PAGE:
Take a wander through the Division/Clinton neighborhood southeast of Portland, Ore., and it’s clear that the other side of the tracks has come up in the world. Long a gritty collection of rambling cottages and light industry, the area was still considered a poverty pocket by the city less than 20 years ago.
While there are still plenty of blue-collar residents, many of them with Chinese and Italian roots, Division/Clinton has morphed into a hip destination for Portlanders in search of the real deal.
No big box stores here –– in fact an ordinance was passed that no single business could take up more than 10,000 square feet. Most of the shops, cafes and businesses are mom and pops, owner-operated, often by people who live in the area. Indie, edgy, fiercely green and community driven, it’s a place that (so far) has resisted the vanilla sheen of gentrification.
While the community struggles to manage change, and deal with rising rents that have forced some longtime businesses to move, the neighborhood’s character and sense of place remain strong. Defined by two major commercial avenues, Division Street and Clinton Street, the neighborhood actually stretches from the Willamette River to the railroad tracks. “For a long time, Portland’s more affluent west side didn’t cross the river to this neighborhood,” says David Machado, whose restaurant Lauro Mediterranean Kitchen was one of the forces for change when it opened in 2003.
Situated in a long-vacant former plumbing supply house, Lauro proved naysayers wrong, and was named one of the country’s best by Gourmet Magazine in 2005, helping to define Division/Clinton as a destination where unique, authentic ethnic food rules.
Stroll along Division Street today, with its many shops and cafes, I find it hard to believe the street was destined for the wrecking ball in the 1970s to make way for an eight-lane freeway. Local residents and business owners howled in protest, refusing to let Division be turned into a ghostly frontage road. Typical in this city where crunch is elevated to an art form and liberal sensibilities rule, grassroots protest won out, with the city opting to put in a light rail system instead.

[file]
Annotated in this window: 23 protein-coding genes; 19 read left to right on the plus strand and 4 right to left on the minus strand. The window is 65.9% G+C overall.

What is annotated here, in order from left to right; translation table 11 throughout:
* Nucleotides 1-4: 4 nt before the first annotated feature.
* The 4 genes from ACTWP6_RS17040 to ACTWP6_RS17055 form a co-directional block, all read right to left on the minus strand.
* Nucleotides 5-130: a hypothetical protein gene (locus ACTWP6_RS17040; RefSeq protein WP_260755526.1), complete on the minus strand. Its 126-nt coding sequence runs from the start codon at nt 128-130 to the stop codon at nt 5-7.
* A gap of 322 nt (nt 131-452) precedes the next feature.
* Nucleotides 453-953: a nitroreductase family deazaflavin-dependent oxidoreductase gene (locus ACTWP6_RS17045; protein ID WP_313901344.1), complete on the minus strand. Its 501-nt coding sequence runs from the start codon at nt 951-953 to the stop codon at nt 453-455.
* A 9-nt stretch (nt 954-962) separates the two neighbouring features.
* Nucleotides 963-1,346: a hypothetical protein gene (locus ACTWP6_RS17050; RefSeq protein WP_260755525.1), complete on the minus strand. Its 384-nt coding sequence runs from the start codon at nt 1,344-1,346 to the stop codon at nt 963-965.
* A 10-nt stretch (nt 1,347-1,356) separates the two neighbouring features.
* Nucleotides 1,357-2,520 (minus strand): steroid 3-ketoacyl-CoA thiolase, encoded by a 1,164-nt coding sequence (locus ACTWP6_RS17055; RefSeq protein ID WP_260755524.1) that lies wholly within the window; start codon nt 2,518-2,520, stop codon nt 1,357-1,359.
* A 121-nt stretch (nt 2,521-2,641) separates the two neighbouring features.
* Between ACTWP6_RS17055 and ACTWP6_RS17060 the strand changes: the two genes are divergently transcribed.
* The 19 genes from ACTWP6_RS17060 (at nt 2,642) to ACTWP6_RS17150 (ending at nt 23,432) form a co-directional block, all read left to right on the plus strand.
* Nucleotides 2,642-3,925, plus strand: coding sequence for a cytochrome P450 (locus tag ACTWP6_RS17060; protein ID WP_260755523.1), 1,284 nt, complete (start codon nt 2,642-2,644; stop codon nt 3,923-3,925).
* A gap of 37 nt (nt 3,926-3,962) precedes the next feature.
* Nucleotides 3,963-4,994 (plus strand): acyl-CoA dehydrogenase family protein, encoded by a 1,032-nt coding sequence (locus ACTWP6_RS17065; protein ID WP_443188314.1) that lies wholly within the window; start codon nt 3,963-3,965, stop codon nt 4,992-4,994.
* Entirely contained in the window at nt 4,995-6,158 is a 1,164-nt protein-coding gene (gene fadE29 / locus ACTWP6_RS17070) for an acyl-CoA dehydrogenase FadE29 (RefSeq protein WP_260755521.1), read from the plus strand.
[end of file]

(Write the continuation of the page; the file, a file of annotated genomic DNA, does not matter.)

“People are invested in the neighborhood,” says Julie Higgs, who opened her flower shop, Fleur De Lis, nearly a decade ago. Her husband, David Stricker, is also locally connected, a partner in the nearby Kung Fu Bakery recording studio, where Pink Martini regularly records its fetching blend of jazzy Latin, lounge, and classical music. When Higgs decided to retire and close up shop, her local client base would hear none of it. “Most businesses survive just fine by word of mouth. I never advertised. The shop just wouldn’t die.” Instead, she sold it to longtime employee Rachel Payton. “It’s our neighborhood. It’s a fun place to be. I can’t seem to leave!”
Although the neighborhood has boomed of late, it does have a pop-culture history worth noting. It was here, at Langlitz Leathers, that the first custom leather motorcycle jacket was created in 1947. Loprinzi’s Gym on Division, one of the nation’s first body building faciities, opened a year later. At the Clinton Street Theater, an art house that hosts everything from hip hop to underground screenings, “The Rocky Horror Picture Show,” has screened every Saturday night since 1978, the longest run in the world for the cult classic.
Division/Clinton is a gem of a neighborhood, a place where you can still meet people who live and work and care about the place.
Mike Pardew, a jazz guitar player and partner in the Cadenza Academy music school is one of those people: He likes that he can live, work, hang out and perform at places like Vindalho restaurant –– all in the same neighborhood. “The edgy vibe has been around for decades. This place feeds on itself. That’s what makes is so special.”
A good read: Insider’s Guide to Portland, Oregon